The design of every aspect of the urban landscape—from streets and sidewalks to green spaces, mass transit, and housing—fundamentally influences the health and safety of the communities who live there. It can affect people’s stress levels and determine whether they walk or drive, the quality of the air they breathe, and how free they are from crime. Changing Places provides a compelling look at the new science and art of urban planning, showing how scientists, planners, and citizens can work together to reshape city life in measurably positive ways.
Drawing on the latest research in city planning, economics, criminology, public health, and other fields, Changing Places demonstrates how well-designed changes to place can significantly improve the well-being of large groups of people. The book argues that there is a disconnect between those who implement place-based changes, such as planners and developers, and the urban scientists who are now able to rigorously evaluate these changes through testing and experimentation. This compelling book covers a broad range of structural interventions, such as building and housing, land and open space, transportation and street environments, and entertainment and recreation centers.
Science shows we can enhance people’s health and safety by changing neighborhoods block-by-block. Changing Places explains why planners and developers need to recognize the value of scientific testing, and why scientists need to embrace the indispensable know-how of planners and developers. This book reveals how these professionals, working together and with urban residents, can create place-based interventions that are simple, affordable, and scalable to entire cities.
Awards and Recognition
- Winner of the James Short Senior Scholar Award, Communities and Place Division of the American Society of Criminology
John MacDonald is professor of criminology and sociology at the University of Pennsylvania. Charles Branas is the Gelman Professor and chair of the Department of Epidemiology at Columbia University. Robert Stokes is associate professor and chair of the Master of Public Policy Program in the School of Public Service at DePaul University.
"A great, bracing read for us cultural theorists: the authors really interrogate what evidence means in a complex ecosystem such as a city, as well as what you do with it. The case studies in the rest of the book show off examples of evidence-led interventions, all with apparently proven social benefits: they include large-scale tree planting for health in Philadelphia, light rail ridership fighting obesity in Charlotte and the use of signs in LA parks to make people exercise. The message is a simple one: with the right evidence base, you can make meaningful changes. Like London’s cholera in 1854, you can cure a city of its social ills."—Richard J. Williams, Times Higher Education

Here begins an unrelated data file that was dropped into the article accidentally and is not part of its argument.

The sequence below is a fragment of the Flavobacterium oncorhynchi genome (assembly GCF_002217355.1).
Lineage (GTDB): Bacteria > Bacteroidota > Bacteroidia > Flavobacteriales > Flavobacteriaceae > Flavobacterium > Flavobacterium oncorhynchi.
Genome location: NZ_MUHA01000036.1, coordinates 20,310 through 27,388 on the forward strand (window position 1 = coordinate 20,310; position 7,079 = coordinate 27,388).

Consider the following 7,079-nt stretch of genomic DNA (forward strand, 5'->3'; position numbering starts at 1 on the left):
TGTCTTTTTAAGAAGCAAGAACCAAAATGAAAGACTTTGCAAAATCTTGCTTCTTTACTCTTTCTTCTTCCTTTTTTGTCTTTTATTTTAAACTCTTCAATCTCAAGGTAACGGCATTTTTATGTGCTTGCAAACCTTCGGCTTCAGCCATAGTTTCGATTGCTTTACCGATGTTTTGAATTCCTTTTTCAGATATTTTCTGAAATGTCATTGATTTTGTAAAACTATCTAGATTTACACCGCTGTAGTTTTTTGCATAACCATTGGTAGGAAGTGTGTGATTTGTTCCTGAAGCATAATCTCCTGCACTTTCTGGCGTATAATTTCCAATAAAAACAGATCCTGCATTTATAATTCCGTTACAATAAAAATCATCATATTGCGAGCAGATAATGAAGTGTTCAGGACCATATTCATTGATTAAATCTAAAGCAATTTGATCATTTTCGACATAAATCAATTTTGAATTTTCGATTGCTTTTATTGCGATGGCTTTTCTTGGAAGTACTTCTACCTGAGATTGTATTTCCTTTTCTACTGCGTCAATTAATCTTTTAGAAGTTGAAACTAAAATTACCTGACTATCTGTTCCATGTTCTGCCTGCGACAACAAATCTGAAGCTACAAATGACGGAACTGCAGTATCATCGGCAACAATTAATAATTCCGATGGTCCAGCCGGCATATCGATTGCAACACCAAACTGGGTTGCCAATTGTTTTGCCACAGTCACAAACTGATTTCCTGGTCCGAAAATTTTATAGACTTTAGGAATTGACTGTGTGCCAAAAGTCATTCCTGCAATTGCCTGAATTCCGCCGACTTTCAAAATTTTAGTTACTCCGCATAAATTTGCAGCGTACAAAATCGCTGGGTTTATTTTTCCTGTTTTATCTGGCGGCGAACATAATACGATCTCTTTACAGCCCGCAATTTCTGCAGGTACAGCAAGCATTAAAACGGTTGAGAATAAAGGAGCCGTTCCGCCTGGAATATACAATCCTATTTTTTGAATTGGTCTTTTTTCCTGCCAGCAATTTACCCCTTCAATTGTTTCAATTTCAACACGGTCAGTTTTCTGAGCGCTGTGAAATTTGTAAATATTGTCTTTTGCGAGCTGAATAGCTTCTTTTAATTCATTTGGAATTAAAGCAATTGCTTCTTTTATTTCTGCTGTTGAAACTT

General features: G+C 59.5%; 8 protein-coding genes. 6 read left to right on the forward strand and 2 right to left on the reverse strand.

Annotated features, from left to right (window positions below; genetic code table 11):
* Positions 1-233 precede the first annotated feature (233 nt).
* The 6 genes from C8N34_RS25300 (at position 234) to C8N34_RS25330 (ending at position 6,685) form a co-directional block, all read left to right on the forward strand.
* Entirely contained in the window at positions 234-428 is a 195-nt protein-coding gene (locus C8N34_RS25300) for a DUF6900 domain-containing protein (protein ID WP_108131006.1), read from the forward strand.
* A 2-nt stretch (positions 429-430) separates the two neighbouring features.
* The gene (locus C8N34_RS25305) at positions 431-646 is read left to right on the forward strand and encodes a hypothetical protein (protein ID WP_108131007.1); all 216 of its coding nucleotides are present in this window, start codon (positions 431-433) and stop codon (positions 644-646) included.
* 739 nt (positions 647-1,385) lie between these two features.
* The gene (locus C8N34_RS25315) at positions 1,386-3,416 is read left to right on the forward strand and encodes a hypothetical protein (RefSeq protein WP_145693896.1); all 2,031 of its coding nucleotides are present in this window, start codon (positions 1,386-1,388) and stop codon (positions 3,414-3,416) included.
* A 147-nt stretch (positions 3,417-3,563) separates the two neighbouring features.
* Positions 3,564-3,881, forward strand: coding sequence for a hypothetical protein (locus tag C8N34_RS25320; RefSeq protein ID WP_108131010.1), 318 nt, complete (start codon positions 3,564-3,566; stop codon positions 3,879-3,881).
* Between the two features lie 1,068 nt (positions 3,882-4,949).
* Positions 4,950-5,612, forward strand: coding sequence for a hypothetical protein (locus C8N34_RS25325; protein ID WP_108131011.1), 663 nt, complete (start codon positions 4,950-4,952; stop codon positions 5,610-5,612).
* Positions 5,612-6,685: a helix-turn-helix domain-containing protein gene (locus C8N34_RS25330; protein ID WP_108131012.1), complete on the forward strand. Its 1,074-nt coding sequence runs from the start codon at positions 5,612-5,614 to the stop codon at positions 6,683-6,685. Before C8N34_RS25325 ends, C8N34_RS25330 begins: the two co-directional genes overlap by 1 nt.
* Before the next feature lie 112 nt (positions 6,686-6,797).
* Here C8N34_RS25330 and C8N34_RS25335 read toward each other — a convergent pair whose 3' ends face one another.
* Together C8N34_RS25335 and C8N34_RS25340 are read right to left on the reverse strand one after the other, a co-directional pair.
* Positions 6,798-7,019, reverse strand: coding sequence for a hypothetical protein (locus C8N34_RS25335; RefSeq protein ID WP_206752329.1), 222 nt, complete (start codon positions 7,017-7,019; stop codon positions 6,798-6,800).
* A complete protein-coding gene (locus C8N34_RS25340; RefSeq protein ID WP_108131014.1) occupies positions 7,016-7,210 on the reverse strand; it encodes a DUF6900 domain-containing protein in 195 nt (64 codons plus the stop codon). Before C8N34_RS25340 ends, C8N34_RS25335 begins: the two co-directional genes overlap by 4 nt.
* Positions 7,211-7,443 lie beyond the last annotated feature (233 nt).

"Breaking new ground with a menu of smart policy options, the authors present a wealth of evidence that changing places can have causal effects on many aspects of city life. We would be wise to take heed. Science, not anecdotes, and environment, not individuals, provide a path forward to designing our cities to be safer and healthier."—Robert J. Sampson, Harvard University, author of Great American City: Chicago and the Enduring Neighborhood Effect
"Place matters, and this important book lays out the best scientific research establishing exactly how and why. Changing Places is essential for everyone interested in cities, and it's a must-read for anyone—scholar, citizen, or political official—who wants to improve them."—Eric Klinenberg, author of Palaces for the People: How Social Infrastructure Can Help Fight Inequality, Polarization, and the Decline of Civic Life
"This book makes a case for the power of places to shape human behavior and well-being, and for the potential of government policies to create healthier environments. Changing Places provides compelling evidence that investments in places can improve people's lives."—Ingrid Gould Ellen, author of Sharing America's Neighborhoods: The Prospects for Stable Racial Integration
"The places we live have a huge effect on our health and well-being. This is something health professionals, urban planners, and policymakers neglect but absolutely must take into account. Changing Places presents a new, more scientifically grounded and health-focused kind of urban planning—a playbook for building healthier communities."—Richard Florida, University of Toronto, author of The Rise of the Creative Class